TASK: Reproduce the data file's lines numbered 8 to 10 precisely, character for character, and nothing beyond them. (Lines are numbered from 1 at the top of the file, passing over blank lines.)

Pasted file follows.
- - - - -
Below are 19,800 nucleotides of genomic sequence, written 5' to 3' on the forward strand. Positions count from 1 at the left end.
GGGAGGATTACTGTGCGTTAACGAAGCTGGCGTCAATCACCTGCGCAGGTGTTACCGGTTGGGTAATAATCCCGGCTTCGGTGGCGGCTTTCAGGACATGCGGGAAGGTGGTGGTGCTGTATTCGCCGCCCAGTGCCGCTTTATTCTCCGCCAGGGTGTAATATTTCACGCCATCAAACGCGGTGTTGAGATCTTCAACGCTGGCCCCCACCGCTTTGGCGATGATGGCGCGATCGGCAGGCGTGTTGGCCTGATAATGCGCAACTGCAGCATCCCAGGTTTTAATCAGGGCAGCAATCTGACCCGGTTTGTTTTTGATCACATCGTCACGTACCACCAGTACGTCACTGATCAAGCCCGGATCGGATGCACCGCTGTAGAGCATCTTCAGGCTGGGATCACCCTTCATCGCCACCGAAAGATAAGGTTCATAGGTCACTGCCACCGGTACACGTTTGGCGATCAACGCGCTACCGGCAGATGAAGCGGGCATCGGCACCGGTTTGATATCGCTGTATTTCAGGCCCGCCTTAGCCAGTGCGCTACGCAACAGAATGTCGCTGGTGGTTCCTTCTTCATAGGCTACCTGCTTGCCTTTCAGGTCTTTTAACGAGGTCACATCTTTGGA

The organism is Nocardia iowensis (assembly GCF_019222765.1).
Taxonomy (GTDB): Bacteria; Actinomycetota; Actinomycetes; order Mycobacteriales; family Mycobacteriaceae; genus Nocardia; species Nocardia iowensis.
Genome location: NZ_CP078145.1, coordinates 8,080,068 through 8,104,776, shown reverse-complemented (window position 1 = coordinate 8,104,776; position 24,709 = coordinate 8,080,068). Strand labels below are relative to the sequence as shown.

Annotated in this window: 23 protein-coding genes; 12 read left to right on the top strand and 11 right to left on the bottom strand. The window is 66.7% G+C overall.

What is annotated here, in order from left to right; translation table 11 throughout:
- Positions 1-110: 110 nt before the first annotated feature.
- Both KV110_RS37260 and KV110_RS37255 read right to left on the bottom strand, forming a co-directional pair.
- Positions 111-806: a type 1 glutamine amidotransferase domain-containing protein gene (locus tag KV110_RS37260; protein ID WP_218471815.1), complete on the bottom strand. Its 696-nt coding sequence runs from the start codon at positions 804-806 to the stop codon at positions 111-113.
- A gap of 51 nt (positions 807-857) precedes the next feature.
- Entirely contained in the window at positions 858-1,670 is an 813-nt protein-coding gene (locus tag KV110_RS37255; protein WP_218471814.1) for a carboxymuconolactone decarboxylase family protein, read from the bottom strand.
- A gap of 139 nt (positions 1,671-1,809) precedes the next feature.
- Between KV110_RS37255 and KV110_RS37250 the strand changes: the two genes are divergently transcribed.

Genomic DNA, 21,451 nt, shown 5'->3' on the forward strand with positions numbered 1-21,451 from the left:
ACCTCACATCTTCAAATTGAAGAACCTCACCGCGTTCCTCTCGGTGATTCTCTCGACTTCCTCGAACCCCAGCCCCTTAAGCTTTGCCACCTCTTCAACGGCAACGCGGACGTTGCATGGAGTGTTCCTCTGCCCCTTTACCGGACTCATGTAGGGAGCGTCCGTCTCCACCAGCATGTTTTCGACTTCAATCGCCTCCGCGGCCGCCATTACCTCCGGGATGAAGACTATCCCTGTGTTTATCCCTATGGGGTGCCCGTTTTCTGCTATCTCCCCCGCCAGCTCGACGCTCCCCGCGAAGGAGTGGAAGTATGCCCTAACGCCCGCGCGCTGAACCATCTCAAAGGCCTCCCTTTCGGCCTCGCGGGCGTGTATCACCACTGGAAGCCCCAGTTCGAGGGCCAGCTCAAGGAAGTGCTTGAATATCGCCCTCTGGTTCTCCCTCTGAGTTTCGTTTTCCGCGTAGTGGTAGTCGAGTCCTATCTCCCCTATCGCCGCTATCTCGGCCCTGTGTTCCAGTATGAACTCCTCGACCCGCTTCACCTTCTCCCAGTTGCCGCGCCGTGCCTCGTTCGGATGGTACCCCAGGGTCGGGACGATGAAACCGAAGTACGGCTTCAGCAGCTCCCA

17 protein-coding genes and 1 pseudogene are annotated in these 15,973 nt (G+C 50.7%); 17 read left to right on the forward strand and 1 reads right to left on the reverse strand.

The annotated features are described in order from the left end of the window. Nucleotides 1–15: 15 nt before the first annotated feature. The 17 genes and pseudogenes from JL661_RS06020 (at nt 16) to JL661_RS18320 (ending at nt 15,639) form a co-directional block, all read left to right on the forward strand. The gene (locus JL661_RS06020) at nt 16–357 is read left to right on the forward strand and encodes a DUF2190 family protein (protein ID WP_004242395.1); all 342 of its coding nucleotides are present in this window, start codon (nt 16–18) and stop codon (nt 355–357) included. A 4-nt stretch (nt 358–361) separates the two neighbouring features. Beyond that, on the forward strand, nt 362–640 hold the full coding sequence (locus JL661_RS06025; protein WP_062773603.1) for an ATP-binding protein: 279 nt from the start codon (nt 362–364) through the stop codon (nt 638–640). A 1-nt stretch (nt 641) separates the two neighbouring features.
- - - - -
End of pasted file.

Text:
- Positions 1-110: 110 nt before the first annotated feature.
- Both KV110_RS37260 and KV110_RS37255 read right to left on the bottom strand, forming a co-directional pair.
- Positions 111-806: a type 1 glutamine amidotransferase domain-containing protein gene (locus tag KV110_RS37260; protein ID WP_218471815.1), complete on the bottom strand. Its 696-nt coding sequence runs from the start codon at positions 804-806 to the stop codon at positions 111-113.